The NSA whistleblower tells NBC the US government has decided "all of our data can now be collected without any suspicion of wrongdoing."
Liking a political candidate's Facebook Page is the Internet equivalent of displaying a political sign in your front yard, a federal appeals court ruled.
The search giant continues its campaign against Mississippi's Jim Hood. Google says his request for company information is an "unjustified attack" that violates federal law.
The USA Freedom Act, blocked by the Senate, would have curbed powers granted under the Patriot Act, including bulk collection of Americans' phone records.
The Board of Supervisors votes to allow short-term rentals, ignoring Sen. Dianne Feinstein's warning that the law could be detrimental to the city.
The California senator pushes for city legislators to reject a law that would legalize short-term rentals and pave the way for apartment-sharing sites.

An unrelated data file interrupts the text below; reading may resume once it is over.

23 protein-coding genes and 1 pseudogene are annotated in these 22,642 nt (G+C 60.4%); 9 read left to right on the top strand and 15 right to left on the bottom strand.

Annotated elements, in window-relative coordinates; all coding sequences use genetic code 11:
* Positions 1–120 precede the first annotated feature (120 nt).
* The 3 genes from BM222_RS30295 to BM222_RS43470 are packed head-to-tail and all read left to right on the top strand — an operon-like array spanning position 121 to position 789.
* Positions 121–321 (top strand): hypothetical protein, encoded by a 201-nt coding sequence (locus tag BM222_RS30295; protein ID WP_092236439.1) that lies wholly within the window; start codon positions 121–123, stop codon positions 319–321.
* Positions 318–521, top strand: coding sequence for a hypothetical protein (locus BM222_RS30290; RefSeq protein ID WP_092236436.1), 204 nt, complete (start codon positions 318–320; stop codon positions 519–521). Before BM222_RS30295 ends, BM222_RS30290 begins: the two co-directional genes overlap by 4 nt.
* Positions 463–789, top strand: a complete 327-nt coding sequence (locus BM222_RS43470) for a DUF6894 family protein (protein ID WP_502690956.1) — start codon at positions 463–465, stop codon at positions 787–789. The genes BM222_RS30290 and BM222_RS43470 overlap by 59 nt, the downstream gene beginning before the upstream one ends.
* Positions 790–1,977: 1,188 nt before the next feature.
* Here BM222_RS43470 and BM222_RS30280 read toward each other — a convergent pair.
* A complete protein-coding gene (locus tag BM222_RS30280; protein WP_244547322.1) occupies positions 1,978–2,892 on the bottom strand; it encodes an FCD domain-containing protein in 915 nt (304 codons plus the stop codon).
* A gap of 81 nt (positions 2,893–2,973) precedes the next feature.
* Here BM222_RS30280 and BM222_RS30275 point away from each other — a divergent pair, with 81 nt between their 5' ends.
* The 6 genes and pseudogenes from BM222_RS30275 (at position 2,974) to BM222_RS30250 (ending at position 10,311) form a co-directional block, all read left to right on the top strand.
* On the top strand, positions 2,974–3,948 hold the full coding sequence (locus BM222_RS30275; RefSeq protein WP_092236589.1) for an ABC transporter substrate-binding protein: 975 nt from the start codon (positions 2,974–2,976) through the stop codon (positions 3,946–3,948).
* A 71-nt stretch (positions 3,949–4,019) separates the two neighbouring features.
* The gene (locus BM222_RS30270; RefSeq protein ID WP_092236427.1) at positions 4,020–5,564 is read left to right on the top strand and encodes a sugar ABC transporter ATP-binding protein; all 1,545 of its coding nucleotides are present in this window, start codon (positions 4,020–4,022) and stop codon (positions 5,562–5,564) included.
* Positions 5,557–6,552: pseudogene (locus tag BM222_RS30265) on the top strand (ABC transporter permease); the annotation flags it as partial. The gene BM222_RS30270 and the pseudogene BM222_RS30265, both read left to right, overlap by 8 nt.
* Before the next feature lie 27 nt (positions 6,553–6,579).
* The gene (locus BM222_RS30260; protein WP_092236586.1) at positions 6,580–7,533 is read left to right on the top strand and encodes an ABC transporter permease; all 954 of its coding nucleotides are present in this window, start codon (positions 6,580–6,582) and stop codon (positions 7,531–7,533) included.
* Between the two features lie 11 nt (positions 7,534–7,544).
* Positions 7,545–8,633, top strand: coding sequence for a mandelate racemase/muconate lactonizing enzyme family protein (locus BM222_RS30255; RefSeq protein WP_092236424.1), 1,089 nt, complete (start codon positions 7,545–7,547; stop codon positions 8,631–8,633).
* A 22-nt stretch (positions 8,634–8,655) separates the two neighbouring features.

US government surveillance is destroying the digital economy, a roundtable of execs from Google, Microsoft, Facebook and other tech companies tell Sen. Ron Wyden.
A bill requiring smartphone makers to include antitheft software on devices sold in California is one step away from becoming law.
As is with most cases, "classified information" is cited as the reason why the controversial "privacy killer" CISPA will be amended in secret. But it's OK; it's only people's privacy at risk here.
The Singapore government has passed an amendment to the country's Copyright Act that will let content owners compel service providers to block infringing sites, like Pirate Bay.